Kerry spoke as American leadership takes a significant turn, away from President Obama’s vision of an open, multicultural society and toward the closed, white-majoritarian one represented by Trump. Under the circumstances, the policy proposals of Kerry’s speech mean little. The President-elect seems prepared to greenlight Israeli settlement expansion, move the U.S. Embassy to Jerusalem, and perhaps even support annexation of the West Bank. David Friedman, a bankruptcy lawyer and Trump’s choice for Ambassador to Israel, has funnelled millions of dollars to an Israeli settlement deep in the West Bank. The Israeli right sees this as an opportunity not to be missed. “The combination of changes in the United States, in Europe, and in the region provide Israel with a unique opportunity to reset and rethink everything,” Naftali Bennett, the openly annexationist Jewish Home Party leader, has said.
During the past week, Netanyahu has closely allied himself with Trump: the Israelis reached out to the President-elect on the eve of the U.N. vote, and the Prime Minister exchanged supportive tweets with him after the fact. Netanyahu, like Trump, captured political power by playing on voters’ fears: of Arabs, Iran, Obama, and of any concessions. He has said that he wants to “surround the entire state of Israel with a fence.” He has exploited fears of minority voters to win elections, saying, in a Facebook video last year, that the right-wing government was “in danger” because “Arab voters are heading to the polling stations in droves.”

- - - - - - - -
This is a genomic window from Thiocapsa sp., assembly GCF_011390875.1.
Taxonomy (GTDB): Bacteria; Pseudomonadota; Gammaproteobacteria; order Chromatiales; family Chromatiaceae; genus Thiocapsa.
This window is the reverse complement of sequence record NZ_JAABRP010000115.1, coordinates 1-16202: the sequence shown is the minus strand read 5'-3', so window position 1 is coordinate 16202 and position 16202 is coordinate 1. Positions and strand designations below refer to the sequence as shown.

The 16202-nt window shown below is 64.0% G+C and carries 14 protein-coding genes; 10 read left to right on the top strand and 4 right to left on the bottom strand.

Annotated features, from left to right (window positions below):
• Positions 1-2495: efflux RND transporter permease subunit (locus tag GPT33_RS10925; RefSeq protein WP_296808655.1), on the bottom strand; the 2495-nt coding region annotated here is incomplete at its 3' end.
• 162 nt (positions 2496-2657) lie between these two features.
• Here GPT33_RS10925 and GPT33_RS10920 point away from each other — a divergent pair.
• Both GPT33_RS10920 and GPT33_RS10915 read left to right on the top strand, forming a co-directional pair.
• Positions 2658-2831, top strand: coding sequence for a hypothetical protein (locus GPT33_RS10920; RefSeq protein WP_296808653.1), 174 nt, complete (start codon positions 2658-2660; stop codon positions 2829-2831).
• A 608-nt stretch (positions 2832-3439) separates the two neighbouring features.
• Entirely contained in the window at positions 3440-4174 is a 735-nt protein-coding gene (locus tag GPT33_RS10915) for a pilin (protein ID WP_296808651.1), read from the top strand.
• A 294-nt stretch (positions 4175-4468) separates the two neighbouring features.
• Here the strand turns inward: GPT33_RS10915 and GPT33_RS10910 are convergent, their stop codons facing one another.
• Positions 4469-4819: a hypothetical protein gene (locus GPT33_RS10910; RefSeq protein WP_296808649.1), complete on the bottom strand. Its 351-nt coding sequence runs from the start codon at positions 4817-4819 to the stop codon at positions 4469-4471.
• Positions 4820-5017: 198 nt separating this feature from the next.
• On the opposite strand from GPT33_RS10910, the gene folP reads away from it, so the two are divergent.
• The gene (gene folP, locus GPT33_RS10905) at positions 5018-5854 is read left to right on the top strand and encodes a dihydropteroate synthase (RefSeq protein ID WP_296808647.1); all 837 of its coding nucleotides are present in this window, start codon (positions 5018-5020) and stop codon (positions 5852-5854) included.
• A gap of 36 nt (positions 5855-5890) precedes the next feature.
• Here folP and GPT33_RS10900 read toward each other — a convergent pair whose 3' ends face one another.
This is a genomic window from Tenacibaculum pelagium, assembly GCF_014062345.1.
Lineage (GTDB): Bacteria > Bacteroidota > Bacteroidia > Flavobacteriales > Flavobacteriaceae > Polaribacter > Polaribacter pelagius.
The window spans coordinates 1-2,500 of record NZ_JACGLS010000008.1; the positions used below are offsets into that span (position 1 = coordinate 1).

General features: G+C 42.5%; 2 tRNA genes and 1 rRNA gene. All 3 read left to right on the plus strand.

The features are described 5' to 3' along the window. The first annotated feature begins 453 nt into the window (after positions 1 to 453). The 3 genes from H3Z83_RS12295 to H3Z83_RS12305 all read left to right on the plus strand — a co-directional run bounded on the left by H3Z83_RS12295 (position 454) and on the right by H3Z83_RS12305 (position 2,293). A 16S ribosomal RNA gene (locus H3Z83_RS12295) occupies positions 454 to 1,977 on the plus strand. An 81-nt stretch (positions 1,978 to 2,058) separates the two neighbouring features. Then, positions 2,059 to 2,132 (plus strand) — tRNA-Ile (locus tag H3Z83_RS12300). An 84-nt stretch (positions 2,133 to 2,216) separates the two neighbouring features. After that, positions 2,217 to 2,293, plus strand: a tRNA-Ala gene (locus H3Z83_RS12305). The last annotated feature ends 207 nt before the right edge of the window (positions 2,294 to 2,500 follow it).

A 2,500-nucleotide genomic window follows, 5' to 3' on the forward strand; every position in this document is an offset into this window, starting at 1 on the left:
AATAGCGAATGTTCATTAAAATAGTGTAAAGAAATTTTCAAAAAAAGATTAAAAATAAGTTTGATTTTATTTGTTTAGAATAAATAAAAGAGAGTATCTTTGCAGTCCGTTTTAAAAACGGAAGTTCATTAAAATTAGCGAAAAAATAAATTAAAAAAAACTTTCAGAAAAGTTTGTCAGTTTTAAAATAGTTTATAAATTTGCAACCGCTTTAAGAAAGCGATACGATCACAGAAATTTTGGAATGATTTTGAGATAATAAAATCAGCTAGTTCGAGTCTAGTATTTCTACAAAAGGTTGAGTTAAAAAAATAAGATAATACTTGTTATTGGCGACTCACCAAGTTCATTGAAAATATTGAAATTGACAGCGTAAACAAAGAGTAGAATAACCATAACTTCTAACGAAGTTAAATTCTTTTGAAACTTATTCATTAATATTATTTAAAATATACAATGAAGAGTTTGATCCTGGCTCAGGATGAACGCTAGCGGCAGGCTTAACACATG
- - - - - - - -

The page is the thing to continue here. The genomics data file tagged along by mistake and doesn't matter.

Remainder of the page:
Several more years of settlement building and entrenching occupation, which now seem all but assured, will turn more Americans who support equality over tribalism against Israeli policies. The most important moment in Kerry’s speech was when he noted that, if the occupation continues, millions of Palestinians will continue to live in a state that is “separate and unequal.” He continued, “Would an Israeli accept living that way? Would an American accept living that way? Will the world accept it?” For Americans, this language harkens back to the era of Jim Crow, which left a legacy of institutional racism that we are still struggling to overcome.
Surely, some Americans will have no problem supporting an Israel that has dropped any pretense of peace. But most Americans will see it differently. Freedom, justice, and equality are our foundational values, even if they have been imperfectly applied, and they are exactly what have been denied to Palestinians for decades.